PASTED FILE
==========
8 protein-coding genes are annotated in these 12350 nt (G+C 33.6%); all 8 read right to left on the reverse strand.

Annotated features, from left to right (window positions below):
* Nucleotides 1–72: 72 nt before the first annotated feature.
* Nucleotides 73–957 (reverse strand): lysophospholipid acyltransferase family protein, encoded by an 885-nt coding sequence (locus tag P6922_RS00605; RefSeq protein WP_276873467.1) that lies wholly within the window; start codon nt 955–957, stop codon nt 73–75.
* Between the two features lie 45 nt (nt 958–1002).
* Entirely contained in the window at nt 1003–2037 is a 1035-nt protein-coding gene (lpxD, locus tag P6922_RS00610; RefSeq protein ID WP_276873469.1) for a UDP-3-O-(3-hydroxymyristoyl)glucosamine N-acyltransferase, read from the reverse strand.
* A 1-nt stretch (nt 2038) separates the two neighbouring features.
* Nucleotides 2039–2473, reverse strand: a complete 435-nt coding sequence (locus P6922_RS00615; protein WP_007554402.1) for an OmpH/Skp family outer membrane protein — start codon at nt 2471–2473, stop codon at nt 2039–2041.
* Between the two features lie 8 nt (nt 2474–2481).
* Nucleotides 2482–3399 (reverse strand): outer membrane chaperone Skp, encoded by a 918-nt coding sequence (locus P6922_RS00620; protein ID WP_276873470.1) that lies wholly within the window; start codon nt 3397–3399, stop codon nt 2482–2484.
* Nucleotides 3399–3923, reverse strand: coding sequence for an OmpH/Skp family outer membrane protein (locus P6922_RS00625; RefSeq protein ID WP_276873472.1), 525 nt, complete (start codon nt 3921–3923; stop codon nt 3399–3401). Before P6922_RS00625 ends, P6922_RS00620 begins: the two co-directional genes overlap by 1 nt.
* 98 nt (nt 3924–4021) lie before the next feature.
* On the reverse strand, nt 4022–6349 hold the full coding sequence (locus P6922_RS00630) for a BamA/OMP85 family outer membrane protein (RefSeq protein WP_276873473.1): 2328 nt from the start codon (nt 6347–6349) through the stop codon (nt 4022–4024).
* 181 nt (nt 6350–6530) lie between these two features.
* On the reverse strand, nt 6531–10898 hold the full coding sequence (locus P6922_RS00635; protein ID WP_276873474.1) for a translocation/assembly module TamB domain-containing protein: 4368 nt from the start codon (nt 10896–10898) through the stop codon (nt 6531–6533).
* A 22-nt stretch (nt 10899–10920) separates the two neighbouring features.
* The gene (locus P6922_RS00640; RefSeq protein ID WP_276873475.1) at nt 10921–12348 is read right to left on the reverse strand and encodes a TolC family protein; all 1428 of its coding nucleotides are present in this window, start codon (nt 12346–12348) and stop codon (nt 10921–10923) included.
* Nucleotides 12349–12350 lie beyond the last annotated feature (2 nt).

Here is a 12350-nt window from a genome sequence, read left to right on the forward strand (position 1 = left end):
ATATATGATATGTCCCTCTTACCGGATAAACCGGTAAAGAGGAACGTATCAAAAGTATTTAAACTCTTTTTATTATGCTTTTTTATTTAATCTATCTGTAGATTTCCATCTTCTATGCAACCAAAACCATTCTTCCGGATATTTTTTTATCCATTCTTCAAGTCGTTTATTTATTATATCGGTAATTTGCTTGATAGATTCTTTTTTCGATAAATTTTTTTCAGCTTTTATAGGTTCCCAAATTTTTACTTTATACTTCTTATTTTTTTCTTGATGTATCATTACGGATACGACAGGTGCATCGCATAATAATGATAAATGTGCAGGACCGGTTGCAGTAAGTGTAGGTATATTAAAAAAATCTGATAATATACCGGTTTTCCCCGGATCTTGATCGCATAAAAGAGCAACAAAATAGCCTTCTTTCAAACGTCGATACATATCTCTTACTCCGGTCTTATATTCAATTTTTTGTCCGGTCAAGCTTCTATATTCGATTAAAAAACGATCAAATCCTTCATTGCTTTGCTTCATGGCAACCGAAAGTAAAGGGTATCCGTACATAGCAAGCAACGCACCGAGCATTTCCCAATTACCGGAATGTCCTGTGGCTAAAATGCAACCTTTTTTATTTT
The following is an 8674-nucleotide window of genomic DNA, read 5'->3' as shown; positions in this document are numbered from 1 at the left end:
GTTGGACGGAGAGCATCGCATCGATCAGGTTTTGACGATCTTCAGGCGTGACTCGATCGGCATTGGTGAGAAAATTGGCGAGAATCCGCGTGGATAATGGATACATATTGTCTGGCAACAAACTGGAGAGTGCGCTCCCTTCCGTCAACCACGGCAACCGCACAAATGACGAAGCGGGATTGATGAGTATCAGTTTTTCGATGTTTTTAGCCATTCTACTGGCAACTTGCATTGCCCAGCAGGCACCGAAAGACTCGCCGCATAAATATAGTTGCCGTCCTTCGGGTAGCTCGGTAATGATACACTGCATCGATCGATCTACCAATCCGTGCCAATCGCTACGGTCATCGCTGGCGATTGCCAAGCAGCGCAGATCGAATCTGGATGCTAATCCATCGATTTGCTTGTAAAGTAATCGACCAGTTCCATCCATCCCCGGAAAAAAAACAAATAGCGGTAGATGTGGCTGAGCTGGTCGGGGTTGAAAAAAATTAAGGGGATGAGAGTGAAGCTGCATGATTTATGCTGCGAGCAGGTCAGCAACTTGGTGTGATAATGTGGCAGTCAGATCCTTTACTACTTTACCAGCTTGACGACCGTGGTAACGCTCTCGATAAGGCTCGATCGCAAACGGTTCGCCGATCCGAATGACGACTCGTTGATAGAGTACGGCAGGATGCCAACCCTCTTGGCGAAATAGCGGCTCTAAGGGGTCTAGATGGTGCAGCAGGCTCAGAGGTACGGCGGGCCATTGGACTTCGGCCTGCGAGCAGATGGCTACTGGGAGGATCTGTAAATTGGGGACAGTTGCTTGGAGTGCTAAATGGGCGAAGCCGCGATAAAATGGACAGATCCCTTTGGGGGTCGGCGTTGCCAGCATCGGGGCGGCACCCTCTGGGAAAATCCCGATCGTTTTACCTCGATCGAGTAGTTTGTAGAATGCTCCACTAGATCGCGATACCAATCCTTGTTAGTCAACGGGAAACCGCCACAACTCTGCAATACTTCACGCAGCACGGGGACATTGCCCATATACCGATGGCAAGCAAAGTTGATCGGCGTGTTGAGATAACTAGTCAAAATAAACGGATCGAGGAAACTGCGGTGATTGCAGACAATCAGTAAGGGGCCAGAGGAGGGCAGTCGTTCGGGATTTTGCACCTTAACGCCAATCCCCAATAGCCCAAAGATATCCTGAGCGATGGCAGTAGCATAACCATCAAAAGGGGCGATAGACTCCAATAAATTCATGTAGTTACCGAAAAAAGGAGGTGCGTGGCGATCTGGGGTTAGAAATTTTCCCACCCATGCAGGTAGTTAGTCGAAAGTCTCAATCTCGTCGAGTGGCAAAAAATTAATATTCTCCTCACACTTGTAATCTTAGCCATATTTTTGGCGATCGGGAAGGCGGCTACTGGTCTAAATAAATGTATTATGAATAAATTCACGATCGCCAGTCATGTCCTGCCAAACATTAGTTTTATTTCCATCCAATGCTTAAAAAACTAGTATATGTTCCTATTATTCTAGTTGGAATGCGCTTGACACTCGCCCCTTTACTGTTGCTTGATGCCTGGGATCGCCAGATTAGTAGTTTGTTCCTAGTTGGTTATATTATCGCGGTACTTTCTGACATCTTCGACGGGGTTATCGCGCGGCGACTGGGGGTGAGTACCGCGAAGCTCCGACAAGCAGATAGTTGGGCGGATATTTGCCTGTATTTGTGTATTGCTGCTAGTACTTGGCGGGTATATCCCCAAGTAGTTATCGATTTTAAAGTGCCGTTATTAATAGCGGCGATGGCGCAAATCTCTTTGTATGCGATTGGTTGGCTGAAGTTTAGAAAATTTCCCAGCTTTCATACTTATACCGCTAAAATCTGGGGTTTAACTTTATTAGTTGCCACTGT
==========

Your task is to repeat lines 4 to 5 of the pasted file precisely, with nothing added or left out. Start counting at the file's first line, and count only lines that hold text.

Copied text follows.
* Nucleotides 73–957 (reverse strand): lysophospholipid acyltransferase family protein, encoded by an 885-nt coding sequence (locus tag P6922_RS00605; RefSeq protein WP_276873467.1) that lies wholly within the window; start codon nt 955–957, stop codon nt 73–75.
* Between the two features lie 45 nt (nt 958–1002).